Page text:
|© UNICEF Moldova|
The 2005 edition of UNICEF’s State of the World’s Children launched on December 9. In the weeks leading up to the launch of the report, we featured a series of stories illustrating how poverty, conflict and HIV/AIDS affect children in their daily lives.
Dorina was born in a small village in the Republic of Moldova. Abandoned by both her parents at a young age, she grew up poor in her grandparent’s house. As soon as she graduated from secondary school, she went to the capital, Chişinău, to find work. There she met Valera, an acquaintance from her village who promised her a better job as a waitress in Moscow. “The salary and the tips are very good,” he promised. “And if you don’t like it you could come back at any time.”
The next day, 16-year-old Dorina was on a train headed for Moscow. But her hopes of a better future were soon dashed by the harsh reality that awaited her there. Ion, a 55-year-old Moldovan man, picked her up at the train station and then took her to an apartment filled with other girls her age and confiscated her passport. At that point, Dorina understood that she was now in the hands of traffickers.
These days, Dorina can be found back in the Republic of Moldova, at the Rehabilitation Center for Victims of Trafficking that opened three years ago in response to the increasing number of women and children affected by trafficking. A special mother and child-friendly wing was inaugurated a year ago, with UNICEF support, to provide specialized services for victims of trafficking. Since its opening, the wing has provided free assistance and support to 106 children and mothers. It provides rehabilitation and reintegration services, including accommodation, gynaecological examinations, HIV/AIDS testing, psychological and social counselling and support, legal assistance and vocational orientation.
High levels of unemployment, extreme poverty and increasing violence against women have made the Republic of Moldova a major point of origin and transit for trafficking in women and children for the purpose of sexual exploitation – to the Balkans, other European countries and the Middle East. From January 2000 to June 2004, 1,302 victims of trafficking from the Republic of Moldova have been officially identified and assisted by different organizations; 30 per cent were below the age of 18 at the time they were trafficked.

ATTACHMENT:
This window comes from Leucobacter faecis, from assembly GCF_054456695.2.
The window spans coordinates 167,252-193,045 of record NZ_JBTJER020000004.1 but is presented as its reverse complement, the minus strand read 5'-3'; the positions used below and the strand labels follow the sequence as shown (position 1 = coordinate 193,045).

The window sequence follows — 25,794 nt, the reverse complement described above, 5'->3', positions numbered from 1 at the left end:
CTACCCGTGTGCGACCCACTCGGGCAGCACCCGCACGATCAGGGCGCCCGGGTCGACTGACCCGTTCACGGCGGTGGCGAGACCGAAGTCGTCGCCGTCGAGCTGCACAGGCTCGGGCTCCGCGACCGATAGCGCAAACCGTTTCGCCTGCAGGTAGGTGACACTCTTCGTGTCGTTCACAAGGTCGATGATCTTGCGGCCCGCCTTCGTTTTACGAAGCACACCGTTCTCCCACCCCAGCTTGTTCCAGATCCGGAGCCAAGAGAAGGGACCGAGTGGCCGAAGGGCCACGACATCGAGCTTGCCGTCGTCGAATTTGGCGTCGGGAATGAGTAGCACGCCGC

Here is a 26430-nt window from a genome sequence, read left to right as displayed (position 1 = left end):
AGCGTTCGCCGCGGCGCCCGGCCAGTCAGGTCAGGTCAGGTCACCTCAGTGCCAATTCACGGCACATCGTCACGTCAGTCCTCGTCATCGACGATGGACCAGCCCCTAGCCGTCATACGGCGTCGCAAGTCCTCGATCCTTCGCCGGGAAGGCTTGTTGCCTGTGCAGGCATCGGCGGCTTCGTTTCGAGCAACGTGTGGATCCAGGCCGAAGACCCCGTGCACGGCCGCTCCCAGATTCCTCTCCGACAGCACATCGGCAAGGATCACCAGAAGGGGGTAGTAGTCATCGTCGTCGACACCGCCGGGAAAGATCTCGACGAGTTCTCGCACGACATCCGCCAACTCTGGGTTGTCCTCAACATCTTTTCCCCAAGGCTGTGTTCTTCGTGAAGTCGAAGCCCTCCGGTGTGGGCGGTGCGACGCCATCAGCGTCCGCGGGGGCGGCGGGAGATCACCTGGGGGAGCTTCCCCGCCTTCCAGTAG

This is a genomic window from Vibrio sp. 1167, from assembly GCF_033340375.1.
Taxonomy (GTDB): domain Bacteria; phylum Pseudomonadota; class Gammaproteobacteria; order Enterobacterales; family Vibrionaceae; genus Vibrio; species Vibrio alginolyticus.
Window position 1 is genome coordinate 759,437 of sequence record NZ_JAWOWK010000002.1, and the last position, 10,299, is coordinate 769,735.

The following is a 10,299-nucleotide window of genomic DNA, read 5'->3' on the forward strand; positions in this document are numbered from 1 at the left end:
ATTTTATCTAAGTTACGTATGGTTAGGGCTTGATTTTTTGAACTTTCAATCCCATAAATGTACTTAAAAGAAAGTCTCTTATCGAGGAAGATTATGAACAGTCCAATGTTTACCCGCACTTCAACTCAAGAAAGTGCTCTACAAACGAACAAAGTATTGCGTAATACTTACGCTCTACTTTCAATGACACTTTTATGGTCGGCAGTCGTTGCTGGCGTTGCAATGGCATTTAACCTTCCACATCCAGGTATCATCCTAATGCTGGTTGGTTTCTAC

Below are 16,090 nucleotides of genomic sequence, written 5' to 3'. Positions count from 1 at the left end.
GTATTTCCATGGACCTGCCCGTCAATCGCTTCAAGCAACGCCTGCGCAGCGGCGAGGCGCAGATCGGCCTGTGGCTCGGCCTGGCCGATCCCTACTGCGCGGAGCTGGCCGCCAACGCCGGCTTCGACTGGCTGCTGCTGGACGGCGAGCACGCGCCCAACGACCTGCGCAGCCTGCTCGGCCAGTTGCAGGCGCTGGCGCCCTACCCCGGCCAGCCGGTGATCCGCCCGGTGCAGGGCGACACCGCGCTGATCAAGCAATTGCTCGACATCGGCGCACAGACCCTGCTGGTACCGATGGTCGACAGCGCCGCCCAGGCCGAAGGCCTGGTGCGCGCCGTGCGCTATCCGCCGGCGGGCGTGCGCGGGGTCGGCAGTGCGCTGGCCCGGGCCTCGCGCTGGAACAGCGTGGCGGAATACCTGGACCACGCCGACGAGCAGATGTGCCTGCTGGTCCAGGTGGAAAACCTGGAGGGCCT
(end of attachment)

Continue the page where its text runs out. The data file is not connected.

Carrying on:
|© UNICEF Moldova|
After being trafficked, Dorina found herself living in a two-room apartment in Moscow with another 15 girls, most of them 13 to 17-year-old Moldovans, their every move watched by two bodyguards.
The day after her arrival, Dorina was told to get dressed and was taken to ‘work’ with the other girls. “It was a meat market,” she says. “Clients could chose the girls they liked and the pimp threatened us that if we screamed or resisted he would beat us to death.”
Dorina was sexually abused by a man who ‘bought her’ for one night. During the following four months, night after night she and the other girls were taken out to the streets, regardless of their physical state, and forced to prostitute. “Sometimes we did not sleep for four days, other times we were starved,” she says. “During the winter they forced me to drink alcohol so that I wouldn’t freeze.”
Though eager to escape, Dorina had no papers, no money and did not speak Russian. “I did not know where to go for help,” she says, “and I was scared of the pimp’s threats and of the bodyguards who did not lose sight of us for a minute.” A few months later, she and another girl saw an opportunity to escape and seized it. “We took advantage of the fact that the guards were asleep when we returned from the clients in the morning,” says Dorina. “We took the money we had gathered from the tips the clients gave us and ran away.” They knew that the pimps could wait for them in an ambush at the railway station, so they took the train to Odessa, and from there to Chişinău.
|© UNICEF Moldova|
The Rehabilitation Centre for Victims of Trafficking has not made its existence and address public for security reasons: many girls have received threatening phone calls at home from former pimps. “At the beginning of their rehabilitation they feel the need for a quiet place,” says psychologist Ana Chirsanov, who helps girls to overcome this difficult period. “They rely on just a few trustworthy and friendly people to start rebuilding their trust in people.”
These days Dorina is coming to terms with her seven-month ordeal and hoping to receive vocational training, become a hairdresser and start her life anew. In the meantime, many other young Moldovan girls are going through the same nightmare as she did. They are being trafficked and forced into a life of prostitution and abuse from which many will never return.
The State of the World’s Children 2005